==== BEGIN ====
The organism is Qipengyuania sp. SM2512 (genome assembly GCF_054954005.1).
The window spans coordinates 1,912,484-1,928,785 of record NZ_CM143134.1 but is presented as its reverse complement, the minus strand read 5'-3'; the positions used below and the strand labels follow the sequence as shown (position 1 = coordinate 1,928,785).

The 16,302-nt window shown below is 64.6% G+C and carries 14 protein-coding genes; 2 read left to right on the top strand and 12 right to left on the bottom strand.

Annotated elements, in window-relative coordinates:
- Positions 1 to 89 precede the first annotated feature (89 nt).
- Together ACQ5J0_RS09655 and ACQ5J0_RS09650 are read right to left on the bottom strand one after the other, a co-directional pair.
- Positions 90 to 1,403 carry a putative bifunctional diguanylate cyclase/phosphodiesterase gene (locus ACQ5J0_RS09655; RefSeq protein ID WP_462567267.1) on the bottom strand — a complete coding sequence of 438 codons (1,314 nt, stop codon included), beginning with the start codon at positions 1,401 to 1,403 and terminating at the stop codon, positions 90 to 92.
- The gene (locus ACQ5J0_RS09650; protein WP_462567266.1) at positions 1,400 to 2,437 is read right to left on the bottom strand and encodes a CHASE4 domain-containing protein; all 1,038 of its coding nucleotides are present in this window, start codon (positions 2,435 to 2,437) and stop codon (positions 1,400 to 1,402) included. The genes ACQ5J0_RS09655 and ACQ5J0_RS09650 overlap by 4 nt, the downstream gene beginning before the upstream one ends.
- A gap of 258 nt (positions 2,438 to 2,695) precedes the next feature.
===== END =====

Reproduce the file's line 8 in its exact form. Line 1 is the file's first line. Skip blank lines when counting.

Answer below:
- The gene (locus ACQ5J0_RS09650; protein WP_462567266.1) at positions 1,400 to 2,437 is read right to left on the bottom strand and encodes a CHASE4 domain-containing protein; all 1,038 of its coding nucleotides are present in this window, start codon (positions 2,435 to 2,437) and stop codon (positions 1,400 to 1,402) included. The genes ACQ5J0_RS09655 and ACQ5J0_RS09650 overlap by 4 nt, the downstream gene beginning before the upstream one ends.